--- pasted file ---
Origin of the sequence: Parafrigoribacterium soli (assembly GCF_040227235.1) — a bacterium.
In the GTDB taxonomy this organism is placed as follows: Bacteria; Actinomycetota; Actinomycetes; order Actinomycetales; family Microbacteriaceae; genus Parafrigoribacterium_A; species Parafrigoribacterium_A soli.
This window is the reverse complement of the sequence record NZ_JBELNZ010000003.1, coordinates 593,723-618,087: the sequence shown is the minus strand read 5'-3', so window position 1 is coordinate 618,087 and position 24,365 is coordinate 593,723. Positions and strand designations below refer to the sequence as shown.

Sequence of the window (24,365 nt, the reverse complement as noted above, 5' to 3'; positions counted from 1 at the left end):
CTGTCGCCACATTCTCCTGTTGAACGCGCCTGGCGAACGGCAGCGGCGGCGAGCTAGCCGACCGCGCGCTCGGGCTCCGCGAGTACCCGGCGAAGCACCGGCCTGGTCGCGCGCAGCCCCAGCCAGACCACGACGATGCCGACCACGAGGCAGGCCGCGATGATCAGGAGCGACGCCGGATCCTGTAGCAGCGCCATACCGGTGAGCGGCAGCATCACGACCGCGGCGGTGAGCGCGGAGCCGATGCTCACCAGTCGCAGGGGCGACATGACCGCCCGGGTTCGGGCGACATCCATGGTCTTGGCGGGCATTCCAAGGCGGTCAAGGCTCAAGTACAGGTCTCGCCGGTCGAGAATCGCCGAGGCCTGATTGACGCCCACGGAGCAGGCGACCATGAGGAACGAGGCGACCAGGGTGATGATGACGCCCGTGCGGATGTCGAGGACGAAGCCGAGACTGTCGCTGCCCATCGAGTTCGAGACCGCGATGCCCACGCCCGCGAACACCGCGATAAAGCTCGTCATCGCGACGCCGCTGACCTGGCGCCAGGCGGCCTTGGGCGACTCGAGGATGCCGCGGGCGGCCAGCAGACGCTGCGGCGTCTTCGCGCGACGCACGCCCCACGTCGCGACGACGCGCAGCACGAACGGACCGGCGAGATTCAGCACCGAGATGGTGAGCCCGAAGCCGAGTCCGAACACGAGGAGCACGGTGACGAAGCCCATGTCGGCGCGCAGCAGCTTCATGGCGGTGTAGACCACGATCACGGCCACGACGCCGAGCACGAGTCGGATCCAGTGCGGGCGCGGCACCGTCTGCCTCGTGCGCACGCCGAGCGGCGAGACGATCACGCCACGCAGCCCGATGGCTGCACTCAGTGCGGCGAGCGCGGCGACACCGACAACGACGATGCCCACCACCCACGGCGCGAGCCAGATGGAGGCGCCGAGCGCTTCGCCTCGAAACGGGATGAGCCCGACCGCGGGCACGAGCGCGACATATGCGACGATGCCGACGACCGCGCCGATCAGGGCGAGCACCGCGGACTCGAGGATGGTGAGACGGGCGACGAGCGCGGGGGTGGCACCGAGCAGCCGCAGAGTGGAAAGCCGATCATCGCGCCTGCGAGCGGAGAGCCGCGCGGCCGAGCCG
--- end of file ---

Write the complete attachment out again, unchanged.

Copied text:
Origin of the sequence: Parafrigoribacterium soli (assembly GCF_040227235.1) — a bacterium.
In the GTDB taxonomy this organism is placed as follows: Bacteria; Actinomycetota; Actinomycetes; order Actinomycetales; family Microbacteriaceae; genus Parafrigoribacterium_A; species Parafrigoribacterium_A soli.
This window is the reverse complement of the sequence record NZ_JBELNZ010000003.1, coordinates 593,723-618,087: the sequence shown is the minus strand read 5'-3', so window position 1 is coordinate 618,087 and position 24,365 is coordinate 593,723. Positions and strand designations below refer to the sequence as shown.

Sequence of the window (24,365 nt, the reverse complement as noted above, 5' to 3'; positions counted from 1 at the left end):
CTGTCGCCACATTCTCCTGTTGAACGCGCCTGGCGAACGGCAGCGGCGGCGAGCTAGCCGACCGCGCGCTCGGGCTCCGCGAGTACCCGGCGAAGCACCGGCCTGGTCGCGCGCAGCCCCAGCCAGACCACGACGATGCCGACCACGAGGCAGGCCGCGATGATCAGGAGCGACGCCGGATCCTGTAGCAGCGCCATACCGGTGAGCGGCAGCATCACGACCGCGGCGGTGAGCGCGGAGCCGATGCTCACCAGTCGCAGGGGCGACATGACCGCCCGGGTTCGGGCGACATCCATGGTCTTGGCGGGCATTCCAAGGCGGTCAAGGCTCAAGTACAGGTCTCGCCGGTCGAGAATCGCCGAGGCCTGATTGACGCCCACGGAGCAGGCGACCATGAGGAACGAGGCGACCAGGGTGATGATGACGCCCGTGCGGATGTCGAGGACGAAGCCGAGACTGTCGCTGCCCATCGAGTTCGAGACCGCGATGCCCACGCCCGCGAACACCGCGATAAAGCTCGTCATCGCGACGCCGCTGACCTGGCGCCAGGCGGCCTTGGGCGACTCGAGGATGCCGCGGGCGGCCAGCAGACGCTGCGGCGTCTTCGCGCGACGCACGCCCCACGTCGCGACGACGCGCAGCACGAACGGACCGGCGAGATTCAGCACCGAGATGGTGAGCCCGAAGCCGAGTCCGAACACGAGGAGCACGGTGACGAAGCCCATGTCGGCGCGCAGCAGCTTCATGGCGGTGTAGACCACGATCACGGCCACGACGCCGAGCACGAGTCGGATCCAGTGCGGGCGCGGCACCGTCTGCCTCGTGCGCACGCCGAGCGGCGAGACGATCACGCCACGCAGCCCGATGGCTGCACTCAGTGCGGCGAGCGCGGCGACACCGACAACGACGATGCCCACCACCCACGGCGCGAGCCAGATGGAGGCGCCGAGCGCTTCGCCTCGAAACGGGATGAGCCCGACCGCGGGCACGAGCGCGACATATGCGACGATGCCGACGACCGCGCCGATCAGGGCGAGCACCGCGGACTCGAGGATGGTGAGACGGGCGACGAGCGCGGGGGTGGCACCGAGCAGCCGCAGAGTGGAAAGCCGATCATCGCGCCTGCGAGCGGAGAGCCGCGCGGCCGAGCCG